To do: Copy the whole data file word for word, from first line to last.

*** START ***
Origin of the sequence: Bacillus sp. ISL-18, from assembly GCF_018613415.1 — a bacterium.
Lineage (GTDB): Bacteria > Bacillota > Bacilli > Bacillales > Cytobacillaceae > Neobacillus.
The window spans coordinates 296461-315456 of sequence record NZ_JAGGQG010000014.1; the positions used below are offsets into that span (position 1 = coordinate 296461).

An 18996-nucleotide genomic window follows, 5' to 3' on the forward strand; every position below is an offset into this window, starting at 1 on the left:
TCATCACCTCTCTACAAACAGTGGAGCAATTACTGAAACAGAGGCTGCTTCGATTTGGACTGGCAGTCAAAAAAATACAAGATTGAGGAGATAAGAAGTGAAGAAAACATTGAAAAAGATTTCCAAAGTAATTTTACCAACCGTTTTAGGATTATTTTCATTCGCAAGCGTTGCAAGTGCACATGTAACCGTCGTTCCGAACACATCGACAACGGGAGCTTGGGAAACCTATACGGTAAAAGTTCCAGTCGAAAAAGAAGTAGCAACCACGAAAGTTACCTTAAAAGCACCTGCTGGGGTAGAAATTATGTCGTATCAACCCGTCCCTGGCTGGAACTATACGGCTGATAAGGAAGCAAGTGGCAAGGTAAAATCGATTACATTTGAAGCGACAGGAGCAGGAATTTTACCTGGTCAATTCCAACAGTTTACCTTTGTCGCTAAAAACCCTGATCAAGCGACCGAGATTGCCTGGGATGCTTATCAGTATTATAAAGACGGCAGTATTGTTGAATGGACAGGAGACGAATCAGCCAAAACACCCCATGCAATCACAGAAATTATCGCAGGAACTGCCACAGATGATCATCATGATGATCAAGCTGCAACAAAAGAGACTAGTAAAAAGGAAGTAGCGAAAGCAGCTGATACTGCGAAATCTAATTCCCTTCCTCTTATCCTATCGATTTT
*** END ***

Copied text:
Origin of the sequence: Bacillus sp. ISL-18, from assembly GCF_018613415.1 — a bacterium.
Lineage (GTDB): Bacteria > Bacillota > Bacilli > Bacillales > Cytobacillaceae > Neobacillus.
The window spans coordinates 296461-315456 of sequence record NZ_JAGGQG010000014.1; the positions used below are offsets into that span (position 1 = coordinate 296461).

An 18996-nucleotide genomic window follows, 5' to 3' on the forward strand; every position below is an offset into this window, starting at 1 on the left:
TCATCACCTCTCTACAAACAGTGGAGCAATTACTGAAACAGAGGCTGCTTCGATTTGGACTGGCAGTCAAAAAAATACAAGATTGAGGAGATAAGAAGTGAAGAAAACATTGAAAAAGATTTCCAAAGTAATTTTACCAACCGTTTTAGGATTATTTTCATTCGCAAGCGTTGCAAGTGCACATGTAACCGTCGTTCCGAACACATCGACAACGGGAGCTTGGGAAACCTATACGGTAAAAGTTCCAGTCGAAAAAGAAGTAGCAACCACGAAAGTTACCTTAAAAGCACCTGCTGGGGTAGAAATTATGTCGTATCAACCCGTCCCTGGCTGGAACTATACGGCTGATAAGGAAGCAAGTGGCAAGGTAAAATCGATTACATTTGAAGCGACAGGAGCAGGAATTTTACCTGGTCAATTCCAACAGTTTACCTTTGTCGCTAAAAACCCTGATCAAGCGACCGAGATTGCCTGGGATGCTTATCAGTATTATAAAGACGGCAGTATTGTTGAATGGACAGGAGACGAATCAGCCAAAACACCCCATGCAATCACAGAAATTATCGCAGGAACTGCCACAGATGATCATCATGATGATCAAGCTGCAACAAAAGAGACTAGTAAAAAGGAAGTAGCGAAAGCAGCTGATACTGCGAAATCTAATTCCCTTCCTCTTATCCTATCGATTTT